Tennesseein’ is Tennebelievin’

Today was an interesting day, not because nothing terribly interesting happened, but because it was very different than the rest of my trip so far.

Last night when I rolled into Nashville, there was a nasty thunderstorm going on. It rained much of the night, it was super windy and lightning was all around. It was a very creepy vibe. As I looked at the weather reports for today, the outlook was bleak. Looked like high chances of rain and thunderstorms throughout the day, so I wasn’t sure if I would even get to golf.

As I was driving toward Nashville last night, my mind was already beginning to wander. Having been able to play Stonehenge in Tennessee yesterday evening, I was thinking of changing my plans. My original plan for today was to play 36 holes at The Hermitage in Nashville. They have two great-looking courses there (President’s Reserve and General’s Retreat). In case you didn’t know, The Hermitage is Andrew Jackson’s home and is located there in Nashville, hence the names of the courses.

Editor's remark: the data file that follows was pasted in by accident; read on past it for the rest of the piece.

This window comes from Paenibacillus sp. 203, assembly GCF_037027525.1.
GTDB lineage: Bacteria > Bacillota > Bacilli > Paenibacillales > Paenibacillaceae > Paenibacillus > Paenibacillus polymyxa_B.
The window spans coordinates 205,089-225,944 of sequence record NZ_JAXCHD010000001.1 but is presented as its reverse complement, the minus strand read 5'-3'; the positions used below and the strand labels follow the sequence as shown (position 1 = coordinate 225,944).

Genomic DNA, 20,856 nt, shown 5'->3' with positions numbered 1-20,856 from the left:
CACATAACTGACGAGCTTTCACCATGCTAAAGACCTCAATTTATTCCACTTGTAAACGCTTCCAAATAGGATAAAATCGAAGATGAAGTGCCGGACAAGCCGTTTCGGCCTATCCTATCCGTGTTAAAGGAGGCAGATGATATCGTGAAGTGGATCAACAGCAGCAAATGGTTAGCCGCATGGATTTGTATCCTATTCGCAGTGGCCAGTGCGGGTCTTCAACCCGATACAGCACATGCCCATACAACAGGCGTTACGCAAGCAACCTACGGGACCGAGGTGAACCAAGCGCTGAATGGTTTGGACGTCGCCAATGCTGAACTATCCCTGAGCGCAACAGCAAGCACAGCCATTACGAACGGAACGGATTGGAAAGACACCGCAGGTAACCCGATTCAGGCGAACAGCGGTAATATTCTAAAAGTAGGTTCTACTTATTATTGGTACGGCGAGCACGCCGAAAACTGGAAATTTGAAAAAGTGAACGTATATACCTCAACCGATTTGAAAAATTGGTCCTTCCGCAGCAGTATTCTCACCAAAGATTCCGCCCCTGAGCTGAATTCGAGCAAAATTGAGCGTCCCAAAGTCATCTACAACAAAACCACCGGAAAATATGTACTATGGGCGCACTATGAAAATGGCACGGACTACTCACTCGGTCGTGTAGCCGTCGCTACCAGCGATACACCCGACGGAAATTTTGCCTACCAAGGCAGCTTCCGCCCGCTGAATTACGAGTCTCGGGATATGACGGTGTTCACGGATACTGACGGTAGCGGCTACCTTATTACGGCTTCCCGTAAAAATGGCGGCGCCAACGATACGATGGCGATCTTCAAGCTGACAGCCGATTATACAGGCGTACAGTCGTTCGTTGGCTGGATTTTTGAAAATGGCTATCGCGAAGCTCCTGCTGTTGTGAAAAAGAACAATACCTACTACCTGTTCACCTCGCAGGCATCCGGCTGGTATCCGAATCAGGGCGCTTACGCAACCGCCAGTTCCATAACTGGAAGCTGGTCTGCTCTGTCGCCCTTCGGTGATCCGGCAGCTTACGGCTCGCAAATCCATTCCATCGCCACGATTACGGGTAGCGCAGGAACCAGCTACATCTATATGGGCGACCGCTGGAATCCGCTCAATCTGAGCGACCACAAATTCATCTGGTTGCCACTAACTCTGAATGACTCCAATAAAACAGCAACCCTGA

I could never get a good read on which course was the marquee course at The Hermitage. If you look on their website, it would seem that General’s Retreat is the premier one, having hosted LPGA events and stuff. Yet, when I looked at Golf.com’s “best public courses in each state” rankings (which I’ve used a lot in planning these multi-state trips), they listed President’s Reserve as the #3 course in Tennessee. General’s Retreat was not even in the top 5.

So I figured I’d just play 36 and get to experience both courses. Another wrench in the works was the availability of the courses today. General’s Retreat had an event going on all morning and didn’t have anything open until almost 2:00. I was planning to play President’s in the morning and hang around as needed to get on General’s in the afternoon, then drive up to Louisville to stay the night.

As I drove along, I realized I not only had no desire to play another 36-hole day, but didn’t want to have to wait until the late afternoon to get on the second course (with no assurances I’d even be able to get on it at all). So I began considering sneaking southward in the morning to play in Alabama, or even a bit westward to play in Arkansas (both states I have yet to visit/play). But as I looked up the weather reports in all the different areas, they all looked nasty. I knew I didn’t want to drive so far out of the way for a bad weather round (or even worse a rainout or lightning delay).